At first there’s not much to go on and there is strong evidence against Anthony Castle besides the argument he had with his uncle. The only starting places O’Malley and Holden can think of are that Harvey Castle was working on a history of the Arapaho people, and that he had disagreed with other members of the tribal council on a land deal being offered to the Arapaho people. So Holden and O’Malley begin to explore those possibilities. Each in a different way, the two of them get to the truth about how the history Castle was writing is related to the tribal council debate and to Castle’s murder. And in the end, and after another murder, they find out who really killed Harvey Castle and framed his nephew and why.
One of the most important elements in this novel is its context and setting. Coel shares with readers the daily lives of the modern-day Arapaho people and the Whites who live on and near the Wind River Reservation. What’s particularly noticeable about this depiction is that it’s not sentimental, nor is it one-sided. Wrapped around and woven through the story is the fascinating Arapaho culture, so we learn a bit about it. But not all of Coel’s Arapaho characters are “good guys,” nor are all of the White characters “bad guys.” Rather, they are a group of people who’ve worked to find a way to live together in that area. O’Malley, for instance, has learned to integrate some of the Arapaho ways into his spiritual services (and for the matter of that, his private spiritual life). The Arapahos, for their part, have adopted White ways that they’ve found beneficial.
There’s also an honest depiction of some of the challenges that these two groups of people have faced as they’ve tried to co-exist. There’s an honest discussion of prejudice (on both sides), alcoholism, domestic abuse, land-grabbing and other issues that both Arapahos and Whites have had to face. There’s also an interesting discussion of how the different generations view these issues.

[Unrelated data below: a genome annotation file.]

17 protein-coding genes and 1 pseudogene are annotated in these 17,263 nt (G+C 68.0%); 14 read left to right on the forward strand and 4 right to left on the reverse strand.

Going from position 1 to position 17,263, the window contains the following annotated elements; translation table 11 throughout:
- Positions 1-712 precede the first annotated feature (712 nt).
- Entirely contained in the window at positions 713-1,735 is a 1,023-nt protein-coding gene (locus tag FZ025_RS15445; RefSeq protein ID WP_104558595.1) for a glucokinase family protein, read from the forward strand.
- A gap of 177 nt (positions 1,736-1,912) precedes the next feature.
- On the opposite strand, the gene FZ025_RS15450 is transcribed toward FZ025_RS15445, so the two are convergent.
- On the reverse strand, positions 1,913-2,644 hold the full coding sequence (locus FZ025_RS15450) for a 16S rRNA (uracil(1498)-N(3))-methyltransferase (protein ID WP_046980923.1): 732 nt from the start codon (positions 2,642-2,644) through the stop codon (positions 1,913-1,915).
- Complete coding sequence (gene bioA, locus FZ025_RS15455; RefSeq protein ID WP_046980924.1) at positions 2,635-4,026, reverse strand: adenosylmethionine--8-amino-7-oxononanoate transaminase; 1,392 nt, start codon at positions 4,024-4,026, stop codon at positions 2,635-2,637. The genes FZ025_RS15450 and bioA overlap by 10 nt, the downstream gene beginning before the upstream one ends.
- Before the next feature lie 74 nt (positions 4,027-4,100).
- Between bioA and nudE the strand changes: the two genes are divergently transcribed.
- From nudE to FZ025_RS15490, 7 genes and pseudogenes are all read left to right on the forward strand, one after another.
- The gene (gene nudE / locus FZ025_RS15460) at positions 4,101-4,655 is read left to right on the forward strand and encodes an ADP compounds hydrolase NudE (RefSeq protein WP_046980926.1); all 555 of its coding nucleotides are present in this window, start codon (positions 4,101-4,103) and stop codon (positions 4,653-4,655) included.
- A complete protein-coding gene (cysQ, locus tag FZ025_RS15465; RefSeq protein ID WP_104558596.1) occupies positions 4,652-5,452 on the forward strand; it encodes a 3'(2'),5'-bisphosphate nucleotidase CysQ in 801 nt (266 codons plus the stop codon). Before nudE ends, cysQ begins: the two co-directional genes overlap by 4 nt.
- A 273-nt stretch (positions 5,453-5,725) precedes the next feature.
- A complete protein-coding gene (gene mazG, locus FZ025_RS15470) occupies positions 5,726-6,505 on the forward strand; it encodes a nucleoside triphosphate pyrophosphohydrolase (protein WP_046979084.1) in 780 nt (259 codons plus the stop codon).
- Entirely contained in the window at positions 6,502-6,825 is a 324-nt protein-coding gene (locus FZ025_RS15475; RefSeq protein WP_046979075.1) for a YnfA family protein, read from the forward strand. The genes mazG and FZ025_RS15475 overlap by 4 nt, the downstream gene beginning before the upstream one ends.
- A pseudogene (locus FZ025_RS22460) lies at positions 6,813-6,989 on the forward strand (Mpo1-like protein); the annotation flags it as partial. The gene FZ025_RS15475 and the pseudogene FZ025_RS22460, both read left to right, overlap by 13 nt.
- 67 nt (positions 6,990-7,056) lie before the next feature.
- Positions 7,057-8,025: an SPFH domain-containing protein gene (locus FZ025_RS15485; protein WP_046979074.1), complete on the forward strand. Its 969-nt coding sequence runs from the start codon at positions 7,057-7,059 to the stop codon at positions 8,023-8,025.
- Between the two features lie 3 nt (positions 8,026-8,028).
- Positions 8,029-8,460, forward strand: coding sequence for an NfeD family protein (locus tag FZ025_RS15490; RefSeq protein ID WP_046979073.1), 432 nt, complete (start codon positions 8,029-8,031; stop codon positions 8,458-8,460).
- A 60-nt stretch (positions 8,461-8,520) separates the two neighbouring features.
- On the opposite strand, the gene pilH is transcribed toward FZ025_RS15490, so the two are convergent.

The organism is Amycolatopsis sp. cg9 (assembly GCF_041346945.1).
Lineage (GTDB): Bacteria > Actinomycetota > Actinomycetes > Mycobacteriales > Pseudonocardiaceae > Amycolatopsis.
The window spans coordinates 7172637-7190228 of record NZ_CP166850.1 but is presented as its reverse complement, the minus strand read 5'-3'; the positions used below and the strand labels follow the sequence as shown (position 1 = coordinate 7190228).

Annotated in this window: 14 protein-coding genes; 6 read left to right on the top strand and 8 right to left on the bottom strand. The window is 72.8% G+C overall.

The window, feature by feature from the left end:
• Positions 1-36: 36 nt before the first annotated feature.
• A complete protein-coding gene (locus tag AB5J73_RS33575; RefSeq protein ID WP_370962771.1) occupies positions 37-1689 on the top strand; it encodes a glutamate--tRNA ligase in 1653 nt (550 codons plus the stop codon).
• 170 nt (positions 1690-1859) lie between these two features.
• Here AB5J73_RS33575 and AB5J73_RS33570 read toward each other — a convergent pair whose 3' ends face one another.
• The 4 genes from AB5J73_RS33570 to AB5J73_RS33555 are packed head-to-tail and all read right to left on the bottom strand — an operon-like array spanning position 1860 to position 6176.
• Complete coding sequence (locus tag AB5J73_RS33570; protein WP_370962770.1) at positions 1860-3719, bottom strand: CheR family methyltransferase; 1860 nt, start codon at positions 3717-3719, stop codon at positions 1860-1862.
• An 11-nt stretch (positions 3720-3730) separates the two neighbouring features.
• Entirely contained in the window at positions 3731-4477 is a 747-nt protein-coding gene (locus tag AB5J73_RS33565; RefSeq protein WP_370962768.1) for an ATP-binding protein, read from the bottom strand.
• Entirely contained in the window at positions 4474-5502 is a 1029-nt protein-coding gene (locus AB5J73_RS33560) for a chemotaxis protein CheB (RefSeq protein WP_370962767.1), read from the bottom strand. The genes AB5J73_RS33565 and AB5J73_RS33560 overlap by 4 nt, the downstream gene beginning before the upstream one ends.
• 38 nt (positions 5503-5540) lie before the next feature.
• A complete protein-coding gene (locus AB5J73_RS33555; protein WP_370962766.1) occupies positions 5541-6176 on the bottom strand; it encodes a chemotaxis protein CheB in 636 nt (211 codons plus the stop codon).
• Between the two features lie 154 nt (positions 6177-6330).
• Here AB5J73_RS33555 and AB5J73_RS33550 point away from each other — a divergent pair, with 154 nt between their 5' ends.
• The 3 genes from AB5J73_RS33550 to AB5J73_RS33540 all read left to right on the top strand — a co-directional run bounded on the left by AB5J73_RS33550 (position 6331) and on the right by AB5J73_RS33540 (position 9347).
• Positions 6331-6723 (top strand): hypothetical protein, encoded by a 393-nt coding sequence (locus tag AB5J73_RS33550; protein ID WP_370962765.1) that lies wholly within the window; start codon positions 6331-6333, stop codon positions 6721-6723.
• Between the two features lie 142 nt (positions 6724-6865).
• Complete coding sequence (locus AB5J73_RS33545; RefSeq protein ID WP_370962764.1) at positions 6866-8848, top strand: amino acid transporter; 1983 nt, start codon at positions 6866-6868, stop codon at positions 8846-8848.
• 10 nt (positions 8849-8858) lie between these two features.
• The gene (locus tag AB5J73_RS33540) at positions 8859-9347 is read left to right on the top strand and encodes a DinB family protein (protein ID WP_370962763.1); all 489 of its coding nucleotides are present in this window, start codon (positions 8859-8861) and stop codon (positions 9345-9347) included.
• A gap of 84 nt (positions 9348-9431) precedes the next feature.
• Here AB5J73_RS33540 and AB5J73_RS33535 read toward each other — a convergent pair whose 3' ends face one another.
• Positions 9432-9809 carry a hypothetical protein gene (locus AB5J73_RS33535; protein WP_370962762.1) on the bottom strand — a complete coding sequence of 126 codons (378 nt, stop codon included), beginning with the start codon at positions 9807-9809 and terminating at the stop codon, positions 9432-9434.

Another element that is important in this novel is history. As O’Malley in particular tries to find out what Castle might have wanted to discuss with him, he looks for and finds some of Castle’s notes and the manuscripts for some of the chapters of the book Castle was writing. In that way, we learn a little about the story of how the Arapahos came to be, how they migrated from the U.S. East Coast and ended up on the Wind River Reservation. We also learn how that history ties in with Castle’s murder and the other murder that occurs. Rather than being separated from the modern-day mysteries as happens in some novels, the historical aspect of this novel is integrated into the story as O’Malley finds out more and more about what Castle’s research had uncovered.